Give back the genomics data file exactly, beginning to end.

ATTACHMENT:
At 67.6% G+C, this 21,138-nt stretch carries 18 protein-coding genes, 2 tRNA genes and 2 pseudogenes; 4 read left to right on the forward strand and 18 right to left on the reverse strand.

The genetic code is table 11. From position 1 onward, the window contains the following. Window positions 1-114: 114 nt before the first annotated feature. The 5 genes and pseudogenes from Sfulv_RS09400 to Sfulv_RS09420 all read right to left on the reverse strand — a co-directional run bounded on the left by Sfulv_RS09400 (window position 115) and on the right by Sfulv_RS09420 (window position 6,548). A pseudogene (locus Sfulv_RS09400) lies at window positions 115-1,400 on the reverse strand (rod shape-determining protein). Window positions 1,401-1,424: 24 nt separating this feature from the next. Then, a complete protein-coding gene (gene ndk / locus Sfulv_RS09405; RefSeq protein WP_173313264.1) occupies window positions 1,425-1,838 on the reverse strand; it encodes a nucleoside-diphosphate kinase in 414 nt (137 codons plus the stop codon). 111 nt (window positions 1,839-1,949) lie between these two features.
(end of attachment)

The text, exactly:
At 67.6% G+C, this 21,138-nt stretch carries 18 protein-coding genes, 2 tRNA genes and 2 pseudogenes; 4 read left to right on the forward strand and 18 right to left on the reverse strand.

The genetic code is table 11. From position 1 onward, the window contains the following. Window positions 1-114: 114 nt before the first annotated feature. The 5 genes and pseudogenes from Sfulv_RS09400 to Sfulv_RS09420 all read right to left on the reverse strand — a co-directional run bounded on the left by Sfulv_RS09400 (window position 115) and on the right by Sfulv_RS09420 (window position 6,548). A pseudogene (locus Sfulv_RS09400) lies at window positions 115-1,400 on the reverse strand (rod shape-determining protein). Window positions 1,401-1,424: 24 nt separating this feature from the next. Then, a complete protein-coding gene (gene ndk / locus Sfulv_RS09405; RefSeq protein WP_173313264.1) occupies window positions 1,425-1,838 on the reverse strand; it encodes a nucleoside-diphosphate kinase in 414 nt (137 codons plus the stop codon). 111 nt (window positions 1,839-1,949) lie between these two features.